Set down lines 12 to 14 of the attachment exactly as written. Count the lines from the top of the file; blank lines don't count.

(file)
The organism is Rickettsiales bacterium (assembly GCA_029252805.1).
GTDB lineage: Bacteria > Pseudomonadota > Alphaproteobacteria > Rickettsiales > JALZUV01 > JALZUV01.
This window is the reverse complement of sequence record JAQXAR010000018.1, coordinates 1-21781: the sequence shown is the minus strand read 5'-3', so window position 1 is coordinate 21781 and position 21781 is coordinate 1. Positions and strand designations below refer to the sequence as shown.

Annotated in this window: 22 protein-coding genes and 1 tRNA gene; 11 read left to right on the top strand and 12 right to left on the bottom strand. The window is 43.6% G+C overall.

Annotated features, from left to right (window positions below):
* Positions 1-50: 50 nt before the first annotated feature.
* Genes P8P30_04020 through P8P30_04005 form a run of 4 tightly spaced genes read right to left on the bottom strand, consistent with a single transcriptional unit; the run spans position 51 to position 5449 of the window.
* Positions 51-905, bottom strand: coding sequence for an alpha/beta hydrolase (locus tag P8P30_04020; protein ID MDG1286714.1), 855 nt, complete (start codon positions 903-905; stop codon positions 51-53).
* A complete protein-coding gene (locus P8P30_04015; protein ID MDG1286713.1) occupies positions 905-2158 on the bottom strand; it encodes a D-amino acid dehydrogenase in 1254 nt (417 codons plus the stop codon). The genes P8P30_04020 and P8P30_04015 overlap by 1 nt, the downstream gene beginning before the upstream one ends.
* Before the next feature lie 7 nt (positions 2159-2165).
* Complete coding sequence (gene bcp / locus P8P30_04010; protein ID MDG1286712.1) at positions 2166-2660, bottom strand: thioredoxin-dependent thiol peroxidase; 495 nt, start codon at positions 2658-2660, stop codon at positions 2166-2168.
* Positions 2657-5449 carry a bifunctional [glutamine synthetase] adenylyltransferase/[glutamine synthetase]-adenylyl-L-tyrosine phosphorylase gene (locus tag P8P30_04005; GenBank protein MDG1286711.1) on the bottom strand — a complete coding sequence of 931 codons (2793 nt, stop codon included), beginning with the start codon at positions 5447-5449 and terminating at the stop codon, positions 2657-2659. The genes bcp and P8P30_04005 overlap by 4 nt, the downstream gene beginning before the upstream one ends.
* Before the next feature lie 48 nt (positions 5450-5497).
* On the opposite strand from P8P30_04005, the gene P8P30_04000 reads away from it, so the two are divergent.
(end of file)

* Positions 2657-5449 carry a bifunctional [glutamine synthetase] adenylyltransferase/[glutamine synthetase]-adenylyl-L-tyrosine phosphorylase gene (locus tag P8P30_04005; GenBank protein MDG1286711.1) on the bottom strand — a complete coding sequence of 931 codons (2793 nt, stop codon included), beginning with the start codon at positions 5447-5449 and terminating at the stop codon, positions 2657-2659. The genes bcp and P8P30_04005 overlap by 4 nt, the downstream gene beginning before the upstream one ends.
* Before the next feature lie 48 nt (positions 5450-5497).
* On the opposite strand from P8P30_04005, the gene P8P30_04000 reads away from it, so the two are divergent.